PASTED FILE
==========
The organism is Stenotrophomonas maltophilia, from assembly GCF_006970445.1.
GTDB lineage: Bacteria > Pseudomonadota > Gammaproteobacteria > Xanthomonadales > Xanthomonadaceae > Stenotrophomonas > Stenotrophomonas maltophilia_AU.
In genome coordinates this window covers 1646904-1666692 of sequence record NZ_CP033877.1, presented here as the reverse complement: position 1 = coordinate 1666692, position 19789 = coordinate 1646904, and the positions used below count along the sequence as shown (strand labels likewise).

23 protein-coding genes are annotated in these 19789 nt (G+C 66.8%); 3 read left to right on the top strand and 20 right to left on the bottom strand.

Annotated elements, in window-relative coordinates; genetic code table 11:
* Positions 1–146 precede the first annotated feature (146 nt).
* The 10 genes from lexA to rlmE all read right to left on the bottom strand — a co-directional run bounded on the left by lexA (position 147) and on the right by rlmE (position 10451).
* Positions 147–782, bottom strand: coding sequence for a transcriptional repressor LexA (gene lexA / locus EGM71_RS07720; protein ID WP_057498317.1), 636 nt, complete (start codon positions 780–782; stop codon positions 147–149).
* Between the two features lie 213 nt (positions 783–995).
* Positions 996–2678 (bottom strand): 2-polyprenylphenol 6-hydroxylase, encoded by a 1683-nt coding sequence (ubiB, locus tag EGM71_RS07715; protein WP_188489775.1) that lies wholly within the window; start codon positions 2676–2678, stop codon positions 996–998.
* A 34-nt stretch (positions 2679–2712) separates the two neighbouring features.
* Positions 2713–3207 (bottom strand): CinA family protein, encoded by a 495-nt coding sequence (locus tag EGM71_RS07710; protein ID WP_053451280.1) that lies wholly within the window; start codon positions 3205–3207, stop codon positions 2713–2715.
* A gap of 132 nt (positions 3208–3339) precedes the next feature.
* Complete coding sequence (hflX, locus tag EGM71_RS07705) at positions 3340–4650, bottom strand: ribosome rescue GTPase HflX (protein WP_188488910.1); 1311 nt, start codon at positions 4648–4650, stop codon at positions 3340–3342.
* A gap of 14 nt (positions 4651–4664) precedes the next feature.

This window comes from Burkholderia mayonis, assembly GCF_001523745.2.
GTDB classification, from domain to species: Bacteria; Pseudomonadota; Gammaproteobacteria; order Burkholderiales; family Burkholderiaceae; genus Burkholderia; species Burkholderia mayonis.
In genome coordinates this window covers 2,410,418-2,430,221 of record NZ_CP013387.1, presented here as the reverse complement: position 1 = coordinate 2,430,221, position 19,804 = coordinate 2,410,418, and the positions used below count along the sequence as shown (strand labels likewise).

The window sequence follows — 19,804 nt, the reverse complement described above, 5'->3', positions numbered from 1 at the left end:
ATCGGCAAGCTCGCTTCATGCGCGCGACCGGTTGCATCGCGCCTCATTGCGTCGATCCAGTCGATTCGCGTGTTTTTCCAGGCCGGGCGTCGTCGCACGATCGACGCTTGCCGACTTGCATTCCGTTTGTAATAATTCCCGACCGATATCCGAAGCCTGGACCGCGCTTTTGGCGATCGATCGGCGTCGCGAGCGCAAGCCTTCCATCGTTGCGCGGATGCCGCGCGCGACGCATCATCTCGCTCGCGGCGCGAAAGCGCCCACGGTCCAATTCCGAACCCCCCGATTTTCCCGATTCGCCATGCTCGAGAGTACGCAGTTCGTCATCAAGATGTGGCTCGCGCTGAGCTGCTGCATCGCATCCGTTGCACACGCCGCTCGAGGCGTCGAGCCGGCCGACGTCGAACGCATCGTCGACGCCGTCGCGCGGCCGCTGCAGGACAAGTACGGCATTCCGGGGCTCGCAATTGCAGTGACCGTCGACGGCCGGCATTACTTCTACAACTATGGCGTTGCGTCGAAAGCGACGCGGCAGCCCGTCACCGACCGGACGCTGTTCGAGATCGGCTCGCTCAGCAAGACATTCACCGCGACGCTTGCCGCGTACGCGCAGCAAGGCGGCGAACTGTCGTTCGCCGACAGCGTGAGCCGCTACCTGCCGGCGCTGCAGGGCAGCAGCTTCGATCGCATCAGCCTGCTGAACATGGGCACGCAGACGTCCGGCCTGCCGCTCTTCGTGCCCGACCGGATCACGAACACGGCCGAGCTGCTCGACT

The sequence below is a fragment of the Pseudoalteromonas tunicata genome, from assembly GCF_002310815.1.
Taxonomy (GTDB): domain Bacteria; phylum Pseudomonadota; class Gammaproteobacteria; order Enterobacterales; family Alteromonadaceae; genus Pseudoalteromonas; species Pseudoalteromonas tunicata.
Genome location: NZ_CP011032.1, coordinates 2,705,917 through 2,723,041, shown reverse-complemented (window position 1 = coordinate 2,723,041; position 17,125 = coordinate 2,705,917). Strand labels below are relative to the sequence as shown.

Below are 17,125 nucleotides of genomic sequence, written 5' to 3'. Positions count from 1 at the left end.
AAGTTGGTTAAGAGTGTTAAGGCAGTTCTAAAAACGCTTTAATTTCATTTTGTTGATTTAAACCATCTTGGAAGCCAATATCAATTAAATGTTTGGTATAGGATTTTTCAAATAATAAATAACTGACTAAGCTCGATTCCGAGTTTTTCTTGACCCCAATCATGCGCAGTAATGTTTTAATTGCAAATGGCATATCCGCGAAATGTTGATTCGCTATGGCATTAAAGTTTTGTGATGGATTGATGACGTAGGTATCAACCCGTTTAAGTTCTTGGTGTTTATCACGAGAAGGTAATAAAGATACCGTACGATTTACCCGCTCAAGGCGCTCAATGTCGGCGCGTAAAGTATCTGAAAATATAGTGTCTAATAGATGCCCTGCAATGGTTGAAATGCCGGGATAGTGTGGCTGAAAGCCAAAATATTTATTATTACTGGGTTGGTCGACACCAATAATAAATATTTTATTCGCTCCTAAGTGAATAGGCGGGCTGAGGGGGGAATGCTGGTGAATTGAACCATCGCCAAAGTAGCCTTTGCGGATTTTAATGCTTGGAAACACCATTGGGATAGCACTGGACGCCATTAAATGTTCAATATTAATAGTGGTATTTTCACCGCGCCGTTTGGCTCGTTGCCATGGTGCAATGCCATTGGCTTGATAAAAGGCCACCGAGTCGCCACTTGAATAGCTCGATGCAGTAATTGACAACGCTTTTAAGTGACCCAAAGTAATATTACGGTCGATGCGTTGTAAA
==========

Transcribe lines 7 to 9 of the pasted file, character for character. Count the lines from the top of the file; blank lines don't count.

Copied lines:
* The 10 genes from lexA to rlmE all read right to left on the bottom strand — a co-directional run bounded on the left by lexA (position 147) and on the right by rlmE (position 10451).
* Positions 147–782, bottom strand: coding sequence for a transcriptional repressor LexA (gene lexA / locus EGM71_RS07720; protein ID WP_057498317.1), 636 nt, complete (start codon positions 780–782; stop codon positions 147–149).
* Between the two features lie 213 nt (positions 783–995).